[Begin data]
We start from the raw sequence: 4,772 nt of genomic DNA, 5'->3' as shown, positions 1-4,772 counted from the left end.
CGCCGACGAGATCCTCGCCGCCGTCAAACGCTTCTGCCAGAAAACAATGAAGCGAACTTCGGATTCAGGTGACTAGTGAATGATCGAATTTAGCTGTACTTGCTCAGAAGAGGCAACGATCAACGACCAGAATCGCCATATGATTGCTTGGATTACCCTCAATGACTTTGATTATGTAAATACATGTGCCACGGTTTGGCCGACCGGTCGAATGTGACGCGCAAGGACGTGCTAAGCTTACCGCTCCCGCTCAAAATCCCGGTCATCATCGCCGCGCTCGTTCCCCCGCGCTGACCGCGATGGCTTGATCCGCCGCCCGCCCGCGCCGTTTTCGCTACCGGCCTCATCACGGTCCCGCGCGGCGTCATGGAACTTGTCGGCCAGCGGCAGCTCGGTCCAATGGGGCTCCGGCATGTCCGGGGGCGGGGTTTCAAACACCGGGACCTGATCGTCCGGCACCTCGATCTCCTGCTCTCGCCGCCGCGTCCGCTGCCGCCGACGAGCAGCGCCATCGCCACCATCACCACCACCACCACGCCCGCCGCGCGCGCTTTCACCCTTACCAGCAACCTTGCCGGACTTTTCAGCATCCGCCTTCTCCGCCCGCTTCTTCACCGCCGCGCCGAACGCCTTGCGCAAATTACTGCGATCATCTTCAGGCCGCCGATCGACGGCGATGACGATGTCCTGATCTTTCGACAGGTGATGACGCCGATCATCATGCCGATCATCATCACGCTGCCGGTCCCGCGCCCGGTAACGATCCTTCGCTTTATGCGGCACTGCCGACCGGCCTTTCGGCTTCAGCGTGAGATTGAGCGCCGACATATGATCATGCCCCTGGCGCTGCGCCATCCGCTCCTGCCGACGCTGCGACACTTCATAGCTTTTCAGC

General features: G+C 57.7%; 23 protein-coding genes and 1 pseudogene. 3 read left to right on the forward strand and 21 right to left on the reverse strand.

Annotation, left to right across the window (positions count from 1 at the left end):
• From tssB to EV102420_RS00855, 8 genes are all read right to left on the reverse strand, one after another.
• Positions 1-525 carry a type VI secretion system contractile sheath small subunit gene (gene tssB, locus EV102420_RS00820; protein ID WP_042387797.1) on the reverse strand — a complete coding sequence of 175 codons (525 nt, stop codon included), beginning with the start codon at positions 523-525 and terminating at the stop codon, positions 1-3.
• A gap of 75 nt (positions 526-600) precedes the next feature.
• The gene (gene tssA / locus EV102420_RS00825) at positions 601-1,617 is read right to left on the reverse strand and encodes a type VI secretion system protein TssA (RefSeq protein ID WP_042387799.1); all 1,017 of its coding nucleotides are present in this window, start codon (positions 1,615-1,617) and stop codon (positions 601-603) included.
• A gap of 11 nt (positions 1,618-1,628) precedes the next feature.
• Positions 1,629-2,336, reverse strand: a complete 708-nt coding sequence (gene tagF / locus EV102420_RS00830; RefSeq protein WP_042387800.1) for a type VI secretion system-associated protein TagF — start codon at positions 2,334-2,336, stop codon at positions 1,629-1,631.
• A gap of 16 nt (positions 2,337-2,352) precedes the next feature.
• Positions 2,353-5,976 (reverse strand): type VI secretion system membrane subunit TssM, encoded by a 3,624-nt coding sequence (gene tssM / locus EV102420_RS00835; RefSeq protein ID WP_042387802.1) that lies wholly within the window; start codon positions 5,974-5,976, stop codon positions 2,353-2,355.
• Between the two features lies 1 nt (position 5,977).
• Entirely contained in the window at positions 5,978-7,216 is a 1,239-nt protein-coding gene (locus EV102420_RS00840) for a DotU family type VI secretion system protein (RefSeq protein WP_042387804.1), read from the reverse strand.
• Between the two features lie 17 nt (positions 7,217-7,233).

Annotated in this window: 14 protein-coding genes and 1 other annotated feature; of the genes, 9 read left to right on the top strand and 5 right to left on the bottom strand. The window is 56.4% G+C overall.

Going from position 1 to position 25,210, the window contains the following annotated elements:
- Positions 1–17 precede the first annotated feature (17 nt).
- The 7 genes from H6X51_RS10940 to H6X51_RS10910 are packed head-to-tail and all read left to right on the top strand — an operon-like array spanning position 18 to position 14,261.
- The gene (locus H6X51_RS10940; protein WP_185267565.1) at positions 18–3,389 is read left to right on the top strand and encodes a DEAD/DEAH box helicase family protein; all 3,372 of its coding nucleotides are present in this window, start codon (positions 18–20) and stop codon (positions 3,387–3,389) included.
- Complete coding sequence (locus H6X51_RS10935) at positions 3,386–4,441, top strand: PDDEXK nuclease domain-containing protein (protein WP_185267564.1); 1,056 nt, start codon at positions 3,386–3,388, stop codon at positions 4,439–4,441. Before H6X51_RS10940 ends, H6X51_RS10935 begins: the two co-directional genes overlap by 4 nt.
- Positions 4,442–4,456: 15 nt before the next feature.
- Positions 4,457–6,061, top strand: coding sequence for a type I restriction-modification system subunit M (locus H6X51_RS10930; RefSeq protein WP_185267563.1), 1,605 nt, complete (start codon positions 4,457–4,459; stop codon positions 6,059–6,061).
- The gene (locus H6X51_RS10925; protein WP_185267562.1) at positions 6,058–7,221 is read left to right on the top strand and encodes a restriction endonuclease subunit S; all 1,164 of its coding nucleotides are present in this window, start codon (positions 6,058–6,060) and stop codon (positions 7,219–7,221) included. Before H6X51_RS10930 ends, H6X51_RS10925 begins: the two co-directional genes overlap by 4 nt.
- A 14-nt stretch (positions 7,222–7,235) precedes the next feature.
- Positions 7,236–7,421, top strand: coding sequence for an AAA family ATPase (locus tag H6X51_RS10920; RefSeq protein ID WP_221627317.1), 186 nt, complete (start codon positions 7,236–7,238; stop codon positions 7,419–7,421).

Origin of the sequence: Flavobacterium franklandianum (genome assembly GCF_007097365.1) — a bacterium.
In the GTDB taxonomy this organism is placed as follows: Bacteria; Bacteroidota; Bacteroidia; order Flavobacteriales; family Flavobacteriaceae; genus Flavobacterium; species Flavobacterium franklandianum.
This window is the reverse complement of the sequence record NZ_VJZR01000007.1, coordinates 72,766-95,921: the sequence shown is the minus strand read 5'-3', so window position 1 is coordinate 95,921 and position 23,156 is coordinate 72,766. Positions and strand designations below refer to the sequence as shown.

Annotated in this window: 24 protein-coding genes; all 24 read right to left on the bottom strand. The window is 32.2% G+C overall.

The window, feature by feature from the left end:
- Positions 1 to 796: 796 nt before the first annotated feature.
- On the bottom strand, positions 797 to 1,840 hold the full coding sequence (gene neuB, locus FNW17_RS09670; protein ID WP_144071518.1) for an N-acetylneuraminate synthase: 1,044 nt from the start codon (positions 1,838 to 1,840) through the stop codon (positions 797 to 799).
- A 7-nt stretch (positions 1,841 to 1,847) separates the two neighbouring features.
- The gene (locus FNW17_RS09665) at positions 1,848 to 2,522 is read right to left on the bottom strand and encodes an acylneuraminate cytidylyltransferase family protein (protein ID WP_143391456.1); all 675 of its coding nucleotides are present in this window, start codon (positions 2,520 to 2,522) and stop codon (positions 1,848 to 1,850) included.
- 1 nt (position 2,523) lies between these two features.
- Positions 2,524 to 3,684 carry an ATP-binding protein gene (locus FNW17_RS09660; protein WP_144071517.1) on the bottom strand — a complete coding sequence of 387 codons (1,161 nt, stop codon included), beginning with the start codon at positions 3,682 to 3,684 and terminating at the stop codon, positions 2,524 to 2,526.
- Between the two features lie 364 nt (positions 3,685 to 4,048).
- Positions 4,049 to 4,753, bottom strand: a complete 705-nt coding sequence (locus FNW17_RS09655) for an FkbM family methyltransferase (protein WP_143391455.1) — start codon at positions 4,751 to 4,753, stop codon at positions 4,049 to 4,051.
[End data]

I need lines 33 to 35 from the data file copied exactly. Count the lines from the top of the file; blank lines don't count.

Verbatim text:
- On the bottom strand, positions 797 to 1,840 hold the full coding sequence (gene neuB, locus FNW17_RS09670; protein ID WP_144071518.1) for an N-acetylneuraminate synthase: 1,044 nt from the start codon (positions 1,838 to 1,840) through the stop codon (positions 797 to 799).
- A 7-nt stretch (positions 1,841 to 1,847) separates the two neighbouring features.
- The gene (locus FNW17_RS09665) at positions 1,848 to 2,522 is read right to left on the bottom strand and encodes an acylneuraminate cytidylyltransferase family protein (protein ID WP_143391456.1); all 675 of its coding nucleotides are present in this window, start codon (positions 2,520 to 2,522) and stop codon (positions 1,848 to 1,850) included.